This was a genuine career crossroads moment – stay on the consultancy track towards partner or take the plunge into public service? In truth, it sounds like it was an easy decision. “I thought it was a once in a career opportunity to really make a massive impact on something I really cared about,” he says.
“This was a chance to fundamentally shift the dial and help provide the conditions for the NHS to realise the full potential of the digital revolution because security is a key enabler for this. We wanted to move security from being seen as something that stops stuff to something that is viewed as an enabler of the wider NHS objectives. It was the sort of opportunity that I would always have regretted turning down.”
A lawyer in the house – kind of
Interestingly, Jeffery is a lawyer by training. “I always wanted to be a lawyer and studied law as an undergraduate degree – but I then did a summer internship but found it less than interesting to say the least,” he says, laughing. “I liked the academic side – how to construct a debate – but couldn’t see myself doing it as a profession.”
Instead, he pursued a Master’s in Middle Eastern politics with Arabic before going to work for the Royal United Services Institute as an analyst. “I was working on Middle East issues and one of those was cyber security, together with things like Big Data and the implications for privacy – I just found it very interesting. I saw it as an area of continuous growth and opportunity as it will continuously evolve.”
His final role in the private sector prior to joining NHS Digital was at Accenture, where he established its security strategy and risk practice in the UK. In all of his positions, including his roles in the NHS, he says that his legal training has been far from wasted.
“I’m not overly technical but I’m able to translate technical language into messages and convey it in a way that senior executives and people who know nothing about technology can understand,” he explains. “A large part of that is borne out of the skills I learned in my law degree, and being able to map it to regulatory compliance and general risk for an organisation as it seeks to achieve its objectives.”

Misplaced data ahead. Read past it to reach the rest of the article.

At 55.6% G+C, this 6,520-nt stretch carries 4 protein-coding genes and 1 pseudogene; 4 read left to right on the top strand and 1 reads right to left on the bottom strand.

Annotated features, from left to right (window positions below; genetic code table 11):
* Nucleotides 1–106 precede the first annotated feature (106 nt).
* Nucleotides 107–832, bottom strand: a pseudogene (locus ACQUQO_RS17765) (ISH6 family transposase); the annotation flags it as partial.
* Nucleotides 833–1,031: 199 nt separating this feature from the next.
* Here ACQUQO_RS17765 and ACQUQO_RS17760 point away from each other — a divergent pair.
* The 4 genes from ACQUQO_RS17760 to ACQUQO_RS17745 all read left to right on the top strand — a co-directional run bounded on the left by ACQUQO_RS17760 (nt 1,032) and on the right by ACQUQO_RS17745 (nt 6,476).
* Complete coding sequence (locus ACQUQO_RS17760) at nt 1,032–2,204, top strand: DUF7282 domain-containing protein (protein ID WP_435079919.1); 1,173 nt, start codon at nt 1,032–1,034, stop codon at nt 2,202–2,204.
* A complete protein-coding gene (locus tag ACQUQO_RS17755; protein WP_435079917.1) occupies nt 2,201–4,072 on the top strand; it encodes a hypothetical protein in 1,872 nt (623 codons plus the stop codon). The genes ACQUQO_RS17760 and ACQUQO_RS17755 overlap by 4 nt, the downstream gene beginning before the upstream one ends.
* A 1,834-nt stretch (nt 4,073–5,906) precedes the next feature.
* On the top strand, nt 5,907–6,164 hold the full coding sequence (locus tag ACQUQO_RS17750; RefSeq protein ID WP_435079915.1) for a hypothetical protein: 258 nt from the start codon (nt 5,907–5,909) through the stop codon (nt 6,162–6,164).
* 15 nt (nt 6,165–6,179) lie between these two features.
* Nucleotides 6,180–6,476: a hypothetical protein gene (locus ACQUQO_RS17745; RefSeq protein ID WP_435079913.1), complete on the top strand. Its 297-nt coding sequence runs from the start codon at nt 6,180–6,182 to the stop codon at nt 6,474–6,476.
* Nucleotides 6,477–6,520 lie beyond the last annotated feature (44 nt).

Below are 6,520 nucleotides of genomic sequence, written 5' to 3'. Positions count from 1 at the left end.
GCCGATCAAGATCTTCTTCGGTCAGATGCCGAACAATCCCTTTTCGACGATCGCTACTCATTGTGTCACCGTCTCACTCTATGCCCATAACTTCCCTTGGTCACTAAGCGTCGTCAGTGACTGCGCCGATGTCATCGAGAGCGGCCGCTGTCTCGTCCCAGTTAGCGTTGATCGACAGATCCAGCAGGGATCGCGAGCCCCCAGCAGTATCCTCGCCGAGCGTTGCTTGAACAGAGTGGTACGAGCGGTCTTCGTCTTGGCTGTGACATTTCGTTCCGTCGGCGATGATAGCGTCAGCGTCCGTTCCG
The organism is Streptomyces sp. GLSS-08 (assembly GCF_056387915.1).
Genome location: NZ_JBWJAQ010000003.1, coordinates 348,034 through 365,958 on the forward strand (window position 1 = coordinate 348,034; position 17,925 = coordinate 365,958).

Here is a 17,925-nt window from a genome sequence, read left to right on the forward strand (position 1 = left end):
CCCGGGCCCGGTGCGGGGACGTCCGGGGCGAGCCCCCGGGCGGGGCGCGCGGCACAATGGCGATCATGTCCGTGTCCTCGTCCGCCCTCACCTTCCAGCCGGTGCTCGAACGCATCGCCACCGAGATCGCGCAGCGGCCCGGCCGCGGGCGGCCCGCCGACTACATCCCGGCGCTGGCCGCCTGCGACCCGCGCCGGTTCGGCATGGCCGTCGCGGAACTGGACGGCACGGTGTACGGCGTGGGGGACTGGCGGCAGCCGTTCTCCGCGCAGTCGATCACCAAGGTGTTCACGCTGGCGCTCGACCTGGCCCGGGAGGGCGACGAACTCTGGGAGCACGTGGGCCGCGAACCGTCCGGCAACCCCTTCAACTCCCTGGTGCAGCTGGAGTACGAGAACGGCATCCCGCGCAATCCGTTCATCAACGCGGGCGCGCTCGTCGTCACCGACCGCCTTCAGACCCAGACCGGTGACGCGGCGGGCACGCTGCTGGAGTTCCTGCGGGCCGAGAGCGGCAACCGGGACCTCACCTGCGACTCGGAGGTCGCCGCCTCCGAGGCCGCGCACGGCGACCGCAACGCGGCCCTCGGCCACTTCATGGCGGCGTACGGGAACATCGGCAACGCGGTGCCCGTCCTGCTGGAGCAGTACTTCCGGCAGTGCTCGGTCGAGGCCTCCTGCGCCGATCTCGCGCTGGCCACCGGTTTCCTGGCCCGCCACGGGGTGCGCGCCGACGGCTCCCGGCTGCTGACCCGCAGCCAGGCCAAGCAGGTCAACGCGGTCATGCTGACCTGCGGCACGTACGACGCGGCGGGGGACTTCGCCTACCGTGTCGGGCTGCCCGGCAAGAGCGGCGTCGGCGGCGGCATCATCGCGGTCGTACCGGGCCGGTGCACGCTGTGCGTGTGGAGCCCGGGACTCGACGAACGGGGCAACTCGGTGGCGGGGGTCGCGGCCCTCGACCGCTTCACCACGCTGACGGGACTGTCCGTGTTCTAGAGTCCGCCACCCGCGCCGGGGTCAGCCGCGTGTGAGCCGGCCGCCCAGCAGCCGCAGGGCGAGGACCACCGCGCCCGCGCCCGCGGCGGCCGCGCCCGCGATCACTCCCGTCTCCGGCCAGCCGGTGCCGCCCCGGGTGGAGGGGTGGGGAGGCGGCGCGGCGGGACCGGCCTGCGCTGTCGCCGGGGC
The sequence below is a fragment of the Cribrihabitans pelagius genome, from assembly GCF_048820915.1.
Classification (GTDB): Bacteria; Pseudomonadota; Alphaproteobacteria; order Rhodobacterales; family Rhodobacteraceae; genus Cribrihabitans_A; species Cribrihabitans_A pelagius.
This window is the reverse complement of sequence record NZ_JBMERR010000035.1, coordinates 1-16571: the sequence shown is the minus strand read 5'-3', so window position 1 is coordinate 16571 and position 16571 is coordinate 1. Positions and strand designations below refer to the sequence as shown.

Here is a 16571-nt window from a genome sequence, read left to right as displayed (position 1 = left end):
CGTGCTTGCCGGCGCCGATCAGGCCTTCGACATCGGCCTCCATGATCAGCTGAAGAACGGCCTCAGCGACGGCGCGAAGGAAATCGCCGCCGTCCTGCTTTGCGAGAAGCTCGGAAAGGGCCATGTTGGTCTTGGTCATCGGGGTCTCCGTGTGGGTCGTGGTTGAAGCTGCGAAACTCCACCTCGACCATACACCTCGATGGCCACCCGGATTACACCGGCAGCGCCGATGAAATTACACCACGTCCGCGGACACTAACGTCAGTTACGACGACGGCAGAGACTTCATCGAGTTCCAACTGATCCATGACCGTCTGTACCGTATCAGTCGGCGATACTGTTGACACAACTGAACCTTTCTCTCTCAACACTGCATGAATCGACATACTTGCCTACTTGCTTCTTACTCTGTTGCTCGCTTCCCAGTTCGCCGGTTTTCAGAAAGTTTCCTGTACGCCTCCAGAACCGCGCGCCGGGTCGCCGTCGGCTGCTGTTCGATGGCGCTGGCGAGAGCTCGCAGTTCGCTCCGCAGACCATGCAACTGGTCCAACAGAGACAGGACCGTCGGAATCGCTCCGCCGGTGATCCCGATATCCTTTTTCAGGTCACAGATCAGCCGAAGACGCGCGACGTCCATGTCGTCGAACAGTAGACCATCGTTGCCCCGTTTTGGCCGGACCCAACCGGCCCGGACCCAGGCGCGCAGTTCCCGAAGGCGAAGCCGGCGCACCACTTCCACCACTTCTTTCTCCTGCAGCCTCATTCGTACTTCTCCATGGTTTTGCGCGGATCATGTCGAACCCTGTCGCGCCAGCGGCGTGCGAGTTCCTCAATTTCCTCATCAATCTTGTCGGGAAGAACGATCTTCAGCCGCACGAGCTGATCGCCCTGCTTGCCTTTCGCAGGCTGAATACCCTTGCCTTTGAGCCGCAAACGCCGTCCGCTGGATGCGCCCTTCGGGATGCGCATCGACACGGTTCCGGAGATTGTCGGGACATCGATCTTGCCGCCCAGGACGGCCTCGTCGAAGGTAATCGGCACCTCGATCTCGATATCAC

There’s no doubt that Jeffery has no regrets about making cyber the basis of his career – and why should he? It’s given him a diverse and challenging career across the public and private sectors, as well as an opportunity to drive real change at the heart of the UK’s health and social care system.
That all said, he is at pains to stress that his is a mission to remove any glamour attached to his chosen profession. Not for him the image of a hero cyber defender repelling attacks – instead, he wants cyber to take its place amongst the other normal everyday tasks and risks facing any organisation.
“I’ve always tried to make it less sexy,” he admits. “I don’t want cyber security to be something to be afraid of – I want senior executives to grasp it and have a level of understanding to determine what is scary and what isn’t. It’s getting them to a point where they manage it the same way as they would clinical risk or financial risk – it’s here to stay and it’s something that we will have to get to anyway.”
“I don’t want cyber security to be something to be afraid of – I want senior executives to grasp it and have a level of understanding to determine what is scary and what isn’t” Dan Jeffery, CISO and Assistant Director for Data, NHS Blood and Transplant
Jeffery admits that his recent ascent to fatherhood – his son, Naite is now ten months – has prompted something of a change of outlook. “I used to be more blasé about work life balance and just plough on to work stupid hours,” he says. “But it’s made me realise that what I want to do at work is meaningful – I want to be able to talk to Naite when he is older and point to the impact and value.”
Helping safeguard the NHS from cyber attackers both in the midst of a pandemic and beyond would seem to be a good place for this future conversation to start.
About the author
Gary Poole is Head of Security Capabilities for BAE Systems Applied Intelligence email@example.com